The process described in connection with the drawing shows the use of water as a solvent for titanium tetrachloride. Using aqueous solutions, it is extremely difficult to produce a very thin platelet having an optical thickness of 100 m From aqueous solutions most of the flakes or platelets obtained have an optical thickness of greater than 300 my. and are used, as mentioned above, in those applications in which a lower luster is sufficient. The smaller platelets of the invention are made from a solution of a volatile organic solvent having a boiling point below 120 C. Examples of such solvents include the lower alkanols, such as ethyl alcohol, isopropyl alcohol, t-butyl alcohol; aliphatic hydrocarbons, such as petroleum ether, pentane, and n-hexane; cycloaliphatic hydrocarbons, such, as cyclohexane; ketones, such as methylethyl ketone; and esters, such as ethyl acetate. Azeotropic mixtures, such as benzene-alcohol mixtures, are also useful as solvents. Using alcoholic solutions of titanium compound, irridescent flakes of interference colors ranging from yellow to blue-green are obtained. From highly volatile solvents, such as n-hexane and cyclohexane, very thin flakes having an optical thickness of below 100 m are easily made.
The concentration of the titanium compound in the volatile solvent is of particular importance in determining the thickness of the free-flowing film. It is impossible to measure the exact thickness of the free-flowing film, but, depending upon the concentration of the solution, the pressure applied, and the width of the opening of the slit nozzle, it can be estimated that the film ranges in thickness between about 0.01 and 0.1 mm. From a film having a thickness of about 0.02 mm., the ultimate optical thickness of the platelets made according to the invention ranges between 100 and 500 m To produce a free-flowing film of the proper thickness the concentration of the titanium compound in solution should range between about 0.1 and 5 percent by weight. The more dilute solutions are advantageous in providing thinner films, but the lower concentration of titanium compound causes difficulty during the drying step because of the large amount of solvent to be removed in a very short period of time. Also, the use of solutions of lower concentration tends to produce colloidal by-products. Nevertheless, the thinner free-flowing films provide better luster in the resulting titanium dioxide flakes. The tendency to produce colloidal material can be eliminated to a certain degree by acidifying the solution with a small amount of sulfuric acid or other suitable acid. Acceptable thin films can be produced from more concentrated solutions of about 2-5 percent by weight titanium compound by increasing the amount of pressure applied to the solution as it goes through the slit nozzle and narrowing the opening of the nozzle.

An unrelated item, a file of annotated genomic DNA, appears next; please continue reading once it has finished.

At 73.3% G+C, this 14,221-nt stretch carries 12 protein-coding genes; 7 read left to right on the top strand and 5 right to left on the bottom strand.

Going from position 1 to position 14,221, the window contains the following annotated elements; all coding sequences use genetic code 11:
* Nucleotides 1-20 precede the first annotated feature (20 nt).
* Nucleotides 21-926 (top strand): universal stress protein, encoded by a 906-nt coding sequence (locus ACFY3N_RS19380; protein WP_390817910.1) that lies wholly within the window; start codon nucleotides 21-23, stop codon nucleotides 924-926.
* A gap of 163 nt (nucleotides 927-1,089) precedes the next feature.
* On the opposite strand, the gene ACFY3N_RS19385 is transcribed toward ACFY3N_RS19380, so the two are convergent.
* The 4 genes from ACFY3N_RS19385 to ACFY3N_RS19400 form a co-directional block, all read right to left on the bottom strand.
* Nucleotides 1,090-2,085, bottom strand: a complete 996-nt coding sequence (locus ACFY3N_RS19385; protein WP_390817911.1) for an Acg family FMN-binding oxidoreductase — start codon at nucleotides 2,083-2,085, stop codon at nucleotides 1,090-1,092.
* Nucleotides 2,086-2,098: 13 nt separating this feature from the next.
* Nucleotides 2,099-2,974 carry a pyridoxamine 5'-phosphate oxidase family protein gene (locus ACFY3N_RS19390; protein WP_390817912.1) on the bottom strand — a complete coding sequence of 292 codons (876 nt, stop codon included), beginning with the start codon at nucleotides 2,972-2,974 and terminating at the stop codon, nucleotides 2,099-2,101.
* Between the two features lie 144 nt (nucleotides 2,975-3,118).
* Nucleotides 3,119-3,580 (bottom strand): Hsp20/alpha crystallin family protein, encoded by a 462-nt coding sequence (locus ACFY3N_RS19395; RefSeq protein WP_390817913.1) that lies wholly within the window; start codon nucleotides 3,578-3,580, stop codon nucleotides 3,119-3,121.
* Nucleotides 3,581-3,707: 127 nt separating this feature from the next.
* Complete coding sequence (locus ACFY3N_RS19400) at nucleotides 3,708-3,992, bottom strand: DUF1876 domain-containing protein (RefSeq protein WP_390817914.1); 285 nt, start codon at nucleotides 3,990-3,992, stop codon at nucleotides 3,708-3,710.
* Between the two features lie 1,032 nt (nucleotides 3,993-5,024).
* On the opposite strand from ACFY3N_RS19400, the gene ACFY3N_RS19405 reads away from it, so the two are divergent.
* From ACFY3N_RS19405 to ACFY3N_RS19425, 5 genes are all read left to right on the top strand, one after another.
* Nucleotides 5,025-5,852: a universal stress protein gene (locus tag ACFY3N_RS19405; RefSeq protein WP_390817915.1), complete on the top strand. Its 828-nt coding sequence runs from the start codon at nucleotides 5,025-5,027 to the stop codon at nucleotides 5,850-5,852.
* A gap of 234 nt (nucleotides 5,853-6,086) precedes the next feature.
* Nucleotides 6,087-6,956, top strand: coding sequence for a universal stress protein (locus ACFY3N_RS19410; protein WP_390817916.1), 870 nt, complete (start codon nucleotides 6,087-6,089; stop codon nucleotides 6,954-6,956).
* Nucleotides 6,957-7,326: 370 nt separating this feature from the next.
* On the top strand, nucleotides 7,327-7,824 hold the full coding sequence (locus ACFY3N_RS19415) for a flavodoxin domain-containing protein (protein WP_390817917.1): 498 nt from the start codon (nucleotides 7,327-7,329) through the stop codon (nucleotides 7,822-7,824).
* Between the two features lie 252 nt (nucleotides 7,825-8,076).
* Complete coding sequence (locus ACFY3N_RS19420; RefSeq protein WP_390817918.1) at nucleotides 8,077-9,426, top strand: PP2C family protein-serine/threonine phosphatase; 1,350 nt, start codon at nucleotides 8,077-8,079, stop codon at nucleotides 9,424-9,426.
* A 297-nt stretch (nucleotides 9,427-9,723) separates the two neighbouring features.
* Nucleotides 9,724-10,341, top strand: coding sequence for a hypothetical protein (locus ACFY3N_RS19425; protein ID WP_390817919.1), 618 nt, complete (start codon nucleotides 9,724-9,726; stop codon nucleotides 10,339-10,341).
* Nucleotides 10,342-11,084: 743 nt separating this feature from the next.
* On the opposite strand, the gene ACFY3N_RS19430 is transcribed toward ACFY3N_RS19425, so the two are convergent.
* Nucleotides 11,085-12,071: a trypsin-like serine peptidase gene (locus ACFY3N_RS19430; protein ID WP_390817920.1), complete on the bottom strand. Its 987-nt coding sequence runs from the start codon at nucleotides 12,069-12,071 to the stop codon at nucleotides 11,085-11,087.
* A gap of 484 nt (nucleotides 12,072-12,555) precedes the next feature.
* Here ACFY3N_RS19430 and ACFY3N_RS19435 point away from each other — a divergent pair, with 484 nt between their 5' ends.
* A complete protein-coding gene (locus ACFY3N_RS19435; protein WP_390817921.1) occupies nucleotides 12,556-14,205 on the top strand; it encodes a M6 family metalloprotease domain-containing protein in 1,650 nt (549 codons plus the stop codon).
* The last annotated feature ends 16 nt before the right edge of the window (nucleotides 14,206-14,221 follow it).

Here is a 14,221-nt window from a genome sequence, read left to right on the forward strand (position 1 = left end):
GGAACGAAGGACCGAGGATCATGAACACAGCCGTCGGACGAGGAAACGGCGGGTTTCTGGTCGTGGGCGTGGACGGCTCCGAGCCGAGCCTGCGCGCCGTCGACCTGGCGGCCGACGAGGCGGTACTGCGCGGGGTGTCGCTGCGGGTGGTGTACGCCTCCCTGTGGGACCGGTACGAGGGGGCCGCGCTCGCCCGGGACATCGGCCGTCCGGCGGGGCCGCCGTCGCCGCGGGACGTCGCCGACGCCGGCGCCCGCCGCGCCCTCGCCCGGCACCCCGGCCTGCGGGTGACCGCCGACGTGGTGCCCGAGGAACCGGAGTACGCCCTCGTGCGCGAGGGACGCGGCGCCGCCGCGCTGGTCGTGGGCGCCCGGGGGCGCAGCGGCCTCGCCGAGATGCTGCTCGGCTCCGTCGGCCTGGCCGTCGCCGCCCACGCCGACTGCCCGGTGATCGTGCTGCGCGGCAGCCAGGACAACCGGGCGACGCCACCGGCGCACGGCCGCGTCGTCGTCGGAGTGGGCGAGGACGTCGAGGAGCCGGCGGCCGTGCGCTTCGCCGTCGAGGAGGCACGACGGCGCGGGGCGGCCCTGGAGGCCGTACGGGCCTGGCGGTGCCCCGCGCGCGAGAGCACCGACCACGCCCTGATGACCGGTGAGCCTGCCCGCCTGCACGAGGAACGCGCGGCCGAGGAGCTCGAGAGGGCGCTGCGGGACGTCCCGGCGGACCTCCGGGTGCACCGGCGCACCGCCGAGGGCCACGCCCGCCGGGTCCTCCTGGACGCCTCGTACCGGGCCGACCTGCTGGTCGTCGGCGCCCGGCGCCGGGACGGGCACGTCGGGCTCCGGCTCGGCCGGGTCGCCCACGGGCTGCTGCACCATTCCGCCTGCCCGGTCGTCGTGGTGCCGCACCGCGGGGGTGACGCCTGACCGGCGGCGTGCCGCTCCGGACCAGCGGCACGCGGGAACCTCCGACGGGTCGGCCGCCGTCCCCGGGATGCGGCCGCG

As noted above, the pressure can be applied to the solution either by using hydrostatic pressure or mechanical pressure supplied by a pump. The amount of pressure used depends upon the concentration of the solution and the width of the opening of the slit nozzle. Pressures ranging between 1 and 15 kg./om. are suitable for use in the invention. The clearance or opening of the slit nozzle should preferably be less than 0.1 mm., although the lowest acceptable quality of nacreous pigment can be made using a nozzle having an opening of up to 1 mm. in width. The pressure selected should be appropriate to the width of the opening in the slit nozzle. In the case of a slit nozzle in which the resistance against flow is comparatively small, 4-5 kg./cm. is sufficient pressure. If the opening in the slit nozzle is very narrow, the resistance is greatly increased and a pressure of 10 kg./cm. or more is required. If a very rapid film flow is obtained, the atmospheric pressure around the nozzle decreases measurably, causing air entrainment in the free-flowing film which in turn results in many bubbles in the film. This difiiculty is overcome by maintaining the chamber containing the freeflowing film, including space surrounding the nozzle, under reduced pressure.